University of Cambridge > Talks.cam > Darwin College Humanities and Social Sciences Group > The Brazilian Food-Energy-Water Nexus: policy integration challenges in a complex system

The Brazilian Food-Energy-Water Nexus: policy integration challenges in a complex system

Add to your list(s) Download to your calendar using vCal

If you have a question about this talk, please contact Julius Weitzdörfer.

Collaboration between researchers and policy-makers has perhaps never been as crucial as it is today, in view of the many critical issues that countries, particularly Brazil, face in the context of the Water-Energy-Food (FEW) nexus. A perfect storm of complex interactions, dependencies and vulnerabilities is most likely to be expected in Brazil, given its current environmental and economic situation. On the one hand, climate change is highly likely to change weather patterns, which will detrimentally affect agriculture and biodiversity in Brazil. On the other hand, Brazilian economy relies heavily on exports of natural resources for prosperity, and global changes in demand for commodities will put pressure on the Brazilian economy. In this talk, I will present the main aspects of the complex nexus system, with special focus on the challenges associated to create policy to improve the resilience of the Brazilian FEW Nexus.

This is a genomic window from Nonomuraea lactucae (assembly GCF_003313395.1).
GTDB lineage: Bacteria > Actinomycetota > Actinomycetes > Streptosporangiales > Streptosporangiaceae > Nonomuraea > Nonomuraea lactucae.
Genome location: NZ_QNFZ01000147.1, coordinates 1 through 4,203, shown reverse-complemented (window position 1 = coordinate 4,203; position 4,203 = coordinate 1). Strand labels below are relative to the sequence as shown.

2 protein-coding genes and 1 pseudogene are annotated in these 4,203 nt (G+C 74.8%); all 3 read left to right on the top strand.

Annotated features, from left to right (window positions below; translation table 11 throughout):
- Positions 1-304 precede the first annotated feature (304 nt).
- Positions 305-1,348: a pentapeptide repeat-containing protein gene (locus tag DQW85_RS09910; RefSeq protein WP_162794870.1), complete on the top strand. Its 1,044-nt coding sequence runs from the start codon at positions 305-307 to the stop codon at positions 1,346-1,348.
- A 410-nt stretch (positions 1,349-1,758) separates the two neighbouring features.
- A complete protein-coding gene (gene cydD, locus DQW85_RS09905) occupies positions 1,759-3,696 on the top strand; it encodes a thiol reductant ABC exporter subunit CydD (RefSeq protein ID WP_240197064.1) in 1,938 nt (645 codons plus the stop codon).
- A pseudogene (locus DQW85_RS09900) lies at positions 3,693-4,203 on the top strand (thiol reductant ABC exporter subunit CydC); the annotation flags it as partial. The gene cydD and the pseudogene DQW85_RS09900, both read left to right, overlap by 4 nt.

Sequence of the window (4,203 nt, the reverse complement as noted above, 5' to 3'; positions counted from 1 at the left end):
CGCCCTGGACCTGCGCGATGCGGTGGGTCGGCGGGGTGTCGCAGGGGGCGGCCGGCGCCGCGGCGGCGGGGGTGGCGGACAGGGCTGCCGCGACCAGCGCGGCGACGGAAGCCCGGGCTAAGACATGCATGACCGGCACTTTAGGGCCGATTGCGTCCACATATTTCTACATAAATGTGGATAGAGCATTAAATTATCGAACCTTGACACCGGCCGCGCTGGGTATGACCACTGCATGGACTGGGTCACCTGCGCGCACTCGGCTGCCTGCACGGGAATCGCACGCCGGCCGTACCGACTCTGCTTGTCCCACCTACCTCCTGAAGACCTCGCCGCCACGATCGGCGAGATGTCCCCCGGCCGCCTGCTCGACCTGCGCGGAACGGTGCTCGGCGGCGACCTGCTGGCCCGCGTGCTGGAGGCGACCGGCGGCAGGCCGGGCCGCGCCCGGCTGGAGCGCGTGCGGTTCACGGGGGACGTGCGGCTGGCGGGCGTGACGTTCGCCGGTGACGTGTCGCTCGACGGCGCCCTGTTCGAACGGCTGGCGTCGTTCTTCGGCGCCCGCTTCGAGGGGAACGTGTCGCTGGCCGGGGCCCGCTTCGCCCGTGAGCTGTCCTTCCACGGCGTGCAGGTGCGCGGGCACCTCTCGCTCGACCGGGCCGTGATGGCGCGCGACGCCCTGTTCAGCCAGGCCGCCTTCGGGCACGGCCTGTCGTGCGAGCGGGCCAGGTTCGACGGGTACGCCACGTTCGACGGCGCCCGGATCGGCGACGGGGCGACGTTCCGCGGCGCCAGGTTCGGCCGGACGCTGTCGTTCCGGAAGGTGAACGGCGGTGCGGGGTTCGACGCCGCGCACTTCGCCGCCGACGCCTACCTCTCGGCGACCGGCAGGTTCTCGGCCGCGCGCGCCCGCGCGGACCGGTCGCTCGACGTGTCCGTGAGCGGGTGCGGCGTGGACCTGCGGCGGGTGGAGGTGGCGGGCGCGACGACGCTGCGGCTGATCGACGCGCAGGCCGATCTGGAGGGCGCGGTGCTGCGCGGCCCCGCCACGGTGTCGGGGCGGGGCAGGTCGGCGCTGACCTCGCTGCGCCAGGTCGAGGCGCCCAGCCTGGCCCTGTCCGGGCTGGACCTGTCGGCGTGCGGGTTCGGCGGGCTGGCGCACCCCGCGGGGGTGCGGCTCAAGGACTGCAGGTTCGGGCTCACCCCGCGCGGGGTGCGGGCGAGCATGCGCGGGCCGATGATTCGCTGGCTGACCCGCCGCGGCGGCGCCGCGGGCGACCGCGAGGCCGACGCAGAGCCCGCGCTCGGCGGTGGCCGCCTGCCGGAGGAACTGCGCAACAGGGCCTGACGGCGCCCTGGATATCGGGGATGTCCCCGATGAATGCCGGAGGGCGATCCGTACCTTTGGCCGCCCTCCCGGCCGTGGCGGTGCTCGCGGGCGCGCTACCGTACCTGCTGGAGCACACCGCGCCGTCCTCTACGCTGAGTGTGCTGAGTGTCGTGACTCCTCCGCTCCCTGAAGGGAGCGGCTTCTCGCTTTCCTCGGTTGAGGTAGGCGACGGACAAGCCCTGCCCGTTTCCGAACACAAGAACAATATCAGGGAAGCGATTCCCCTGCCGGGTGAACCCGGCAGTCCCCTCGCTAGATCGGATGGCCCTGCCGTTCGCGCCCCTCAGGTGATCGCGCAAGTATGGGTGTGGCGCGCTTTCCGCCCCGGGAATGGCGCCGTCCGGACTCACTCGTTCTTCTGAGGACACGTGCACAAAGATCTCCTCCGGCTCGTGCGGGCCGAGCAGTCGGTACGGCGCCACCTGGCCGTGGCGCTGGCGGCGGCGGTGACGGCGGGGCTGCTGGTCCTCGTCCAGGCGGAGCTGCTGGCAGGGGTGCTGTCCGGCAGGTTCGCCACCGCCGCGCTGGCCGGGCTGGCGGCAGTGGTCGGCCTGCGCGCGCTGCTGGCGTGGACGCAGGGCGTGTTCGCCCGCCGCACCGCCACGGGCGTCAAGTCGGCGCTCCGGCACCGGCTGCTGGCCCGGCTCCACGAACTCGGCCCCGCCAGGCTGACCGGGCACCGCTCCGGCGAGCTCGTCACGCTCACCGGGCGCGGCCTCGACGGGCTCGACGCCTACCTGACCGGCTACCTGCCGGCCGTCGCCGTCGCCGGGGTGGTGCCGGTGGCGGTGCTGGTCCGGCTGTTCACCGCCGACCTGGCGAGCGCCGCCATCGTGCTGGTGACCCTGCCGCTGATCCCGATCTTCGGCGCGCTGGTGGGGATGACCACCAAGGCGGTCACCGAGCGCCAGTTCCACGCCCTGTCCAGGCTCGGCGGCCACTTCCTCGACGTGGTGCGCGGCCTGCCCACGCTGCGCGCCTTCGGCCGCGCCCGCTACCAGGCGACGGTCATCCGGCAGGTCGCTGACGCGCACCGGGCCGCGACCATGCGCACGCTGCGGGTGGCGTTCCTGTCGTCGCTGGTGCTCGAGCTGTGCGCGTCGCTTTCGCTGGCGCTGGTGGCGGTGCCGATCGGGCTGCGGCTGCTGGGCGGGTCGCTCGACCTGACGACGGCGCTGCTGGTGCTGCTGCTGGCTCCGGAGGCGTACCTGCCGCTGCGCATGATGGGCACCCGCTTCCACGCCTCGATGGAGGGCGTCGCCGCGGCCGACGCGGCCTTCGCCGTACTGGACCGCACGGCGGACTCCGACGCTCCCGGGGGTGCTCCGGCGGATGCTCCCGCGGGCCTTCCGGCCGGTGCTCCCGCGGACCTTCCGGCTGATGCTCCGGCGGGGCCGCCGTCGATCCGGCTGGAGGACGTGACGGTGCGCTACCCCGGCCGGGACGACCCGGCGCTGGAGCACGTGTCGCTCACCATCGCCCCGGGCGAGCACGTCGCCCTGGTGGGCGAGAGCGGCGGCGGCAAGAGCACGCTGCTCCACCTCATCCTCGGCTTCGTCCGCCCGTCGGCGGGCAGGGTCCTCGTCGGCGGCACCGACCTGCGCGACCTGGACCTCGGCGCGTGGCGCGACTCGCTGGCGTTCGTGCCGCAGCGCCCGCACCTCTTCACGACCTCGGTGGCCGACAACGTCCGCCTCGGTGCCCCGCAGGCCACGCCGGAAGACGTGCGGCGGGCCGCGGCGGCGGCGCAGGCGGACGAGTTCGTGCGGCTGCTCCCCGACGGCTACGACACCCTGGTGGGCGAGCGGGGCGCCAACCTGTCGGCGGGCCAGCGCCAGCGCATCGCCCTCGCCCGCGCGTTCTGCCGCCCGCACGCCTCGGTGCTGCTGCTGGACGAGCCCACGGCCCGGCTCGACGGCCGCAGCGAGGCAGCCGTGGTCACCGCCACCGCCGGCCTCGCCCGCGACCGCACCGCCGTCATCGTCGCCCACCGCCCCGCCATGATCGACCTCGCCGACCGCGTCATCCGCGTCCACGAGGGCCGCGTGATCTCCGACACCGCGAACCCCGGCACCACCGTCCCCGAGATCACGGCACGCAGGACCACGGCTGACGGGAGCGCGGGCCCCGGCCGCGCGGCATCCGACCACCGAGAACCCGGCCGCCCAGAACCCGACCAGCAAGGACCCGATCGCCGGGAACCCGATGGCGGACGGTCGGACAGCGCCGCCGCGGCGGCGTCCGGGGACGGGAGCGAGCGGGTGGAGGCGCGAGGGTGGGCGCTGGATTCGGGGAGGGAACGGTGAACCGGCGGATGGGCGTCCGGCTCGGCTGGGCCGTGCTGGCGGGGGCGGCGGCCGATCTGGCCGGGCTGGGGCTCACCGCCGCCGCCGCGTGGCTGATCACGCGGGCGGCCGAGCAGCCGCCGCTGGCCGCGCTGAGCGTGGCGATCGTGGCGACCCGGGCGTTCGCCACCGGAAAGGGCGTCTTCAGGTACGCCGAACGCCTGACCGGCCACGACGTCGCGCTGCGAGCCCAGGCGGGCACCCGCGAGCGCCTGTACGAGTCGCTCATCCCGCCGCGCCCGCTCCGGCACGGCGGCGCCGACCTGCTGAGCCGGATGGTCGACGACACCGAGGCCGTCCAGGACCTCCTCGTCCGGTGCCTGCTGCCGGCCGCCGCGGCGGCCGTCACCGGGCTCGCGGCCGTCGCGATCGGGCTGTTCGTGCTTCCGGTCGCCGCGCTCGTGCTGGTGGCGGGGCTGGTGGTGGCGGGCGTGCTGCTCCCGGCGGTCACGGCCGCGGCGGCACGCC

Dr Pablo Salas is an Economist and Electrical Engineer by training, with a PhD in Land Economy from the University of Cambridge. He is currently a Research Fellow at the Cambridge Centre for Environment, Energy and Natural Resource Governance (C-EENRG), Department of Land Economy. Dr Salas’ wider research examines how interactions among energy, environmental and economic systems can be used to improve global strategies for climate change risk reduction and sustainable economic development. As part of his fellowship, he is also leading the development of various outreach activities at C-EENRG, actively connecting academics with policy makers and innovators.

This talk is part of the Darwin College Humanities and Social Sciences Group series.

Tell a friend about this talk:

This talk is included in these lists:

Note that ex-directory lists are not shown.

 

© 2006-2017 Talks.cam, University of Cambridge. Contact Us | Help and Documentation | Privacy and Publicity